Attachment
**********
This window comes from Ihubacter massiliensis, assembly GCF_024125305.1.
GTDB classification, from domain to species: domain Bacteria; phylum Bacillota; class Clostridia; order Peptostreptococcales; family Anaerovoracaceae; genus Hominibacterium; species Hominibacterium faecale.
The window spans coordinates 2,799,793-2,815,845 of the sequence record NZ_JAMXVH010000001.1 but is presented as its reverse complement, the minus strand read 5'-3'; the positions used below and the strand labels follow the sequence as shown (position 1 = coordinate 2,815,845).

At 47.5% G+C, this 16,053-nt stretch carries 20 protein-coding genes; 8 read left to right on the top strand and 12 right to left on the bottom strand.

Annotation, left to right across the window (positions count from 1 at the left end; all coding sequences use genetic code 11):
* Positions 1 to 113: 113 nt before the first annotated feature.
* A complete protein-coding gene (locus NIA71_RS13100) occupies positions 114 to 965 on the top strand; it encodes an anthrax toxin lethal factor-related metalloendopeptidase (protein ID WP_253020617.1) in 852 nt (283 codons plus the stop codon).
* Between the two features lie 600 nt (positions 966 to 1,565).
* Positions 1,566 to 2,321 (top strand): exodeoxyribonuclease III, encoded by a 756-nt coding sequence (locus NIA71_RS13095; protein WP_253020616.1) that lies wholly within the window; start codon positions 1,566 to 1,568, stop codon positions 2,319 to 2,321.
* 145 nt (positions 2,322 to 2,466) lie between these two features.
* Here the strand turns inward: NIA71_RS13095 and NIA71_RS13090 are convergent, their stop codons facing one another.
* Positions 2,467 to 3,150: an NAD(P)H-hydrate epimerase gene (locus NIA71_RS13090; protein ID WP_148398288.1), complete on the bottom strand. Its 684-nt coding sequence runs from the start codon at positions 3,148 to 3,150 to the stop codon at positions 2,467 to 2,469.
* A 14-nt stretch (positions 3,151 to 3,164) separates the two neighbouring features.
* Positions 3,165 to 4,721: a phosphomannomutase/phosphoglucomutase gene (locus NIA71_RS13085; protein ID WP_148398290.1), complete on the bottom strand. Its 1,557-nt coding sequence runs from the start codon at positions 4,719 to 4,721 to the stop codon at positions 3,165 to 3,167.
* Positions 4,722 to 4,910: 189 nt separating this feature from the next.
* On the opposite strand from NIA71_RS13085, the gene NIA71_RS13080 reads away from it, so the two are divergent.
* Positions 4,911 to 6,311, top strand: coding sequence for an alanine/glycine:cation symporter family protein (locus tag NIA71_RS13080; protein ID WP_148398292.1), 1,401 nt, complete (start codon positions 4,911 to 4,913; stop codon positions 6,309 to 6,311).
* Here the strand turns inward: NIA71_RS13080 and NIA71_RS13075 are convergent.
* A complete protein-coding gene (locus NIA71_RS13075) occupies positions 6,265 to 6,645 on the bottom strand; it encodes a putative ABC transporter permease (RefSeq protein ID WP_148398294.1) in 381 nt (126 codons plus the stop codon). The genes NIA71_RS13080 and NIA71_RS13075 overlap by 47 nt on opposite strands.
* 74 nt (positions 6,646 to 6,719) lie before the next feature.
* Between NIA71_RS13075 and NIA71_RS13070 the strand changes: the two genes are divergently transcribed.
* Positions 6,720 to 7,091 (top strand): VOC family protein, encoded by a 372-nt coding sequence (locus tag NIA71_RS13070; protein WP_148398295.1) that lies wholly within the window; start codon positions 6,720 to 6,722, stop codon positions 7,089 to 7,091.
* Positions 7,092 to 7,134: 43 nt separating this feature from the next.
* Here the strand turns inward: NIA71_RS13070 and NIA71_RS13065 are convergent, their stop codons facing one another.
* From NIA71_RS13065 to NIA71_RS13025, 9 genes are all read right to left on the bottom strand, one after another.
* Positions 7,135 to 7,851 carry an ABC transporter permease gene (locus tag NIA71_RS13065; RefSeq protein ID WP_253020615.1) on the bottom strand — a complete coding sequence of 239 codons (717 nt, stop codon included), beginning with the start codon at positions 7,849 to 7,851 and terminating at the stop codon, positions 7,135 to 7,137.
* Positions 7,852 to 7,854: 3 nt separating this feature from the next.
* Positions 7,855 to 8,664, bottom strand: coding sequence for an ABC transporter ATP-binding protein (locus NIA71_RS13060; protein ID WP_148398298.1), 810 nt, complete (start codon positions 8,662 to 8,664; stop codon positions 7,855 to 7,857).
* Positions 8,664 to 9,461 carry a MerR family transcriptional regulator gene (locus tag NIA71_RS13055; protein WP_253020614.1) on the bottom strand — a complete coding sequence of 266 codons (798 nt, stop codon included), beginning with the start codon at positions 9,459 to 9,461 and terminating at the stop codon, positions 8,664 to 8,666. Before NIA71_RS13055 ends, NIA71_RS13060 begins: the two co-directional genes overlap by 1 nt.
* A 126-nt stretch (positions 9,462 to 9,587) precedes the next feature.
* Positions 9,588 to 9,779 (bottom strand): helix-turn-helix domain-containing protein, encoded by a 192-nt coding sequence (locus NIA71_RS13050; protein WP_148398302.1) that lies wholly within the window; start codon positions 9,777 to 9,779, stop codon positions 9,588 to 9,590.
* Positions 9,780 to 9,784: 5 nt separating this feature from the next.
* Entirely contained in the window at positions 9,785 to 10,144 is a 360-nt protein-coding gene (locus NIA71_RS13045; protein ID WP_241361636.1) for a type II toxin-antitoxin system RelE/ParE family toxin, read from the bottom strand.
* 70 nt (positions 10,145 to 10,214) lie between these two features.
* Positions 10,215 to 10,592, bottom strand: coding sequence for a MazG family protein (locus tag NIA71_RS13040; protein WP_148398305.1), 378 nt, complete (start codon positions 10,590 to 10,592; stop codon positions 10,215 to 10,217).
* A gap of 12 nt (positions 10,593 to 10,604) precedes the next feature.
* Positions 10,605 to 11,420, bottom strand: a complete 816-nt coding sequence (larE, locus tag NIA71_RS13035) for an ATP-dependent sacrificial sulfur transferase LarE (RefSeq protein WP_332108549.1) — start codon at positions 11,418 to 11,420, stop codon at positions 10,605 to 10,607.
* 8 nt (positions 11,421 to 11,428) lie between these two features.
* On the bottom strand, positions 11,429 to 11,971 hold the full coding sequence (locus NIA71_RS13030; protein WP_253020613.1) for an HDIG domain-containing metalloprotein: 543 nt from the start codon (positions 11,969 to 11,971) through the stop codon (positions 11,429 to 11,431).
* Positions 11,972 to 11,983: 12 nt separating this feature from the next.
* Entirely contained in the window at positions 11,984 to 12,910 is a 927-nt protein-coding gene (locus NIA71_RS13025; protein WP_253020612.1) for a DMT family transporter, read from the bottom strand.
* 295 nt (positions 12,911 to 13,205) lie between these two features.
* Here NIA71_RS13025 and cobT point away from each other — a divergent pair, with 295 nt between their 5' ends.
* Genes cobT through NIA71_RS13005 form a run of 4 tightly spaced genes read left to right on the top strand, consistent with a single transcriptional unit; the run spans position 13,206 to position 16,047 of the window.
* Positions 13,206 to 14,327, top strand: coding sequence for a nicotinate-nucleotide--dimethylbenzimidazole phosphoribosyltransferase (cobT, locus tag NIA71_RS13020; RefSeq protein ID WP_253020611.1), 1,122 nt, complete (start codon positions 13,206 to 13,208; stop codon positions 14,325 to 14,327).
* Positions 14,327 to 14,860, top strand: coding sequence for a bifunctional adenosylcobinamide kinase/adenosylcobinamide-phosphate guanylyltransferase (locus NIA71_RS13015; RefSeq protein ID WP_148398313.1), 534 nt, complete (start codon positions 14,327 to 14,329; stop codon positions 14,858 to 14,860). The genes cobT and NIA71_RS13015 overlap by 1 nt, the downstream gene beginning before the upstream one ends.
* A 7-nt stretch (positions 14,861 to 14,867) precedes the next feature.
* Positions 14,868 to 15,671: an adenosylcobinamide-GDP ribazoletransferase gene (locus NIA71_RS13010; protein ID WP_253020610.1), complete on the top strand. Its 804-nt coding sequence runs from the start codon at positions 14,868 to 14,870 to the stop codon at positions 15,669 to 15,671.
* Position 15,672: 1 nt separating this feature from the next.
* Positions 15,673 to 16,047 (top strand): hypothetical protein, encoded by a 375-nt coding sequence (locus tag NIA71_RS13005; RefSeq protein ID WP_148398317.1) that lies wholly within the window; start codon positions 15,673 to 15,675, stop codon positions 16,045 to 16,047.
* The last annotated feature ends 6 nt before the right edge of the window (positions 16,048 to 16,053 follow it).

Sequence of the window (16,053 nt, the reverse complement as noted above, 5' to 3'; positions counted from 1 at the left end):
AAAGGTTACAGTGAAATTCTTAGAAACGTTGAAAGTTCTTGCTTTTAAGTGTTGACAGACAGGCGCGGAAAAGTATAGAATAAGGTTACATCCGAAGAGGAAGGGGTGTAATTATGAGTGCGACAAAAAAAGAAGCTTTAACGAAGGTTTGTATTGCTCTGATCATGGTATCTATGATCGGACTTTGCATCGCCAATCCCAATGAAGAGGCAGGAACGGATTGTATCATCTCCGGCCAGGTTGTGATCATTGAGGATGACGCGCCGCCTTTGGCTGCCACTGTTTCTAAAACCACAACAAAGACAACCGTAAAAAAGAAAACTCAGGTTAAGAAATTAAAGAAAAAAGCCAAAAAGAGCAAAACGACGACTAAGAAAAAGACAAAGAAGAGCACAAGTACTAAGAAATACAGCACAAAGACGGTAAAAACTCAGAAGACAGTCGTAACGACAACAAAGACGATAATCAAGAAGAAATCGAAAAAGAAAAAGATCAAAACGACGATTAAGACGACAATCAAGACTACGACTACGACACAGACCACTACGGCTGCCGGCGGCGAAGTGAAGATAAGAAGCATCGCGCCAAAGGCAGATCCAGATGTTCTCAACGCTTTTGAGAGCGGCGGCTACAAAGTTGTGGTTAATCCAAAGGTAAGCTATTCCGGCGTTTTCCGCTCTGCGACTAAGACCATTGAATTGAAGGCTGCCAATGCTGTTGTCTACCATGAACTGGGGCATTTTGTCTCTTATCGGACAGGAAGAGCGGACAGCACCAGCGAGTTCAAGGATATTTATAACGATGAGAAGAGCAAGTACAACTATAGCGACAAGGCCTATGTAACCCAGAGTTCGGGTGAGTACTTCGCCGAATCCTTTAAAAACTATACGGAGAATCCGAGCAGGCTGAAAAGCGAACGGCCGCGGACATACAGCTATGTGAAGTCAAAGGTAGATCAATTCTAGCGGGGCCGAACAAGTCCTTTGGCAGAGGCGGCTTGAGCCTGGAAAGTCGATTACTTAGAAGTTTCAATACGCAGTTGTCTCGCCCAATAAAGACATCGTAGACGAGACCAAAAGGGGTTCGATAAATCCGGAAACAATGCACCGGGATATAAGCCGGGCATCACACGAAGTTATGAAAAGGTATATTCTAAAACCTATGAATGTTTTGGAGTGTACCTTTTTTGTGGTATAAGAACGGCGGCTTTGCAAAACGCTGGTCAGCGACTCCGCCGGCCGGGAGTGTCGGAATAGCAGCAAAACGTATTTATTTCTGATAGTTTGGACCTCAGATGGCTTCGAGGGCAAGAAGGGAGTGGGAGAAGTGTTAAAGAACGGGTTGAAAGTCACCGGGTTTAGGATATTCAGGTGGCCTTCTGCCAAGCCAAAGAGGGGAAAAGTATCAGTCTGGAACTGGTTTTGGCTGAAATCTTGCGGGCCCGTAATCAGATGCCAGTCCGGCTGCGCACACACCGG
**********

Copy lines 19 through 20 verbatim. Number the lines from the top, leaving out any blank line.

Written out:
* A complete protein-coding gene (locus NIA71_RS13075) occupies positions 6,265 to 6,645 on the bottom strand; it encodes a putative ABC transporter permease (RefSeq protein ID WP_148398294.1) in 381 nt (126 codons plus the stop codon). The genes NIA71_RS13080 and NIA71_RS13075 overlap by 47 nt on opposite strands.
* 74 nt (positions 6,646 to 6,719) lie before the next feature.